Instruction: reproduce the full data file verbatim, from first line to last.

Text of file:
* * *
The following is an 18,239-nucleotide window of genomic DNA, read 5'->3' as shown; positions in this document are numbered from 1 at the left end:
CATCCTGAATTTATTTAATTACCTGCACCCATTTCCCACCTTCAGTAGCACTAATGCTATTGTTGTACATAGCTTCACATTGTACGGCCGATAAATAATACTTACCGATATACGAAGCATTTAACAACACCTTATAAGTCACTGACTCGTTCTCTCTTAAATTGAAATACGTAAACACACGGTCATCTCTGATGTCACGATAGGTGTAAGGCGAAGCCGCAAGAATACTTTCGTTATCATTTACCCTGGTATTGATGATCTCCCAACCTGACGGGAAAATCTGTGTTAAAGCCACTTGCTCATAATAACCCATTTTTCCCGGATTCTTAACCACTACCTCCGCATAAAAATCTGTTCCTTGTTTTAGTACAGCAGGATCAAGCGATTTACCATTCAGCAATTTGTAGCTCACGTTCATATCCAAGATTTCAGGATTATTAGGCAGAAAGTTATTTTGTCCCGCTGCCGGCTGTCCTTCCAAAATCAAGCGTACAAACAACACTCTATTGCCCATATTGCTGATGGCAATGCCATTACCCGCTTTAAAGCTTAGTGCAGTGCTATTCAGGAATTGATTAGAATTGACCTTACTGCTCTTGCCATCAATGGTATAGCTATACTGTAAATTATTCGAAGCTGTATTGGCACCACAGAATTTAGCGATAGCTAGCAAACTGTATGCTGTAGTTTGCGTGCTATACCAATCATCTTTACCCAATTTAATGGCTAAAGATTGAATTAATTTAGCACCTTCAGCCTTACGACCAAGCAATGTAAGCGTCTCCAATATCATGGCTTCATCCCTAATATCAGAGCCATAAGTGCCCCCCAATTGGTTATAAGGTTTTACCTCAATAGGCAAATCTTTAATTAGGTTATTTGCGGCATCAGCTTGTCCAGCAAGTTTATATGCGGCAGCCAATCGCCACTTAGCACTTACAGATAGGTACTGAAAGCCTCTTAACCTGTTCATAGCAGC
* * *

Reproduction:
The following is an 18,239-nucleotide window of genomic DNA, read 5'->3' as shown; positions in this document are numbered from 1 at the left end:
CATCCTGAATTTATTTAATTACCTGCACCCATTTCCCACCTTCAGTAGCACTAATGCTATTGTTGTACATAGCTTCACATTGTACGGCCGATAAATAATACTTACCGATATACGAAGCATTTAACAACACCTTATAAGTCACTGACTCGTTCTCTCTTAAATTGAAATACGTAAACACACGGTCATCTCTGATGTCACGATAGGTGTAAGGCGAAGCCGCAAGAATACTTTCGTTATCATTTACCCTGGTATTGATGATCTCCCAACCTGACGGGAAAATCTGTGTTAAAGCCACTTGCTCATAATAACCCATTTTTCCCGGATTCTTAACCACTACCTCCGCATAAAAATCTGTTCCTTGTTTTAGTACAGCAGGATCAAGCGATTTACCATTCAGCAATTTGTAGCTCACGTTCATATCCAAGATTTCAGGATTATTAGGCAGAAAGTTATTTTGTCCCGCTGCCGGCTGTCCTTCCAAAATCAAGCGTACAAACAACACTCTATTGCCCATATTGCTGATGGCAATGCCATTACCCGCTTTAAAGCTTAGTGCAGTGCTATTCAGGAATTGATTAGAATTGACCTTACTGCTCTTGCCATCAATGGTATAGCTATACTGTAAATTATTCGAAGCTGTATTGGCACCACAGAATTTAGCGATAGCTAGCAAACTGTATGCTGTAGTTTGCGTGCTATACCAATCATCTTTACCCAATTTAATGGCTAAAGATTGAATTAATTTAGCACCTTCAGCCTTACGACCAAGCAATGTAAGCGTCTCCAATATCATGGCTTCATCCCTAATATCAGAGCCATAAGTGCCCCCCAATTGGTTATAAGGTTTTACCTCAATAGGCAAATCTTTAATTAGGTTATTTGCGGCATCAGCTTGTCCAGCAAGTTTATATGCGGCAGCCAATCGCCACTTAGCACTTACAGATAGGTACTGAAAGCCTCTTAACCTGTTCATAGCAGC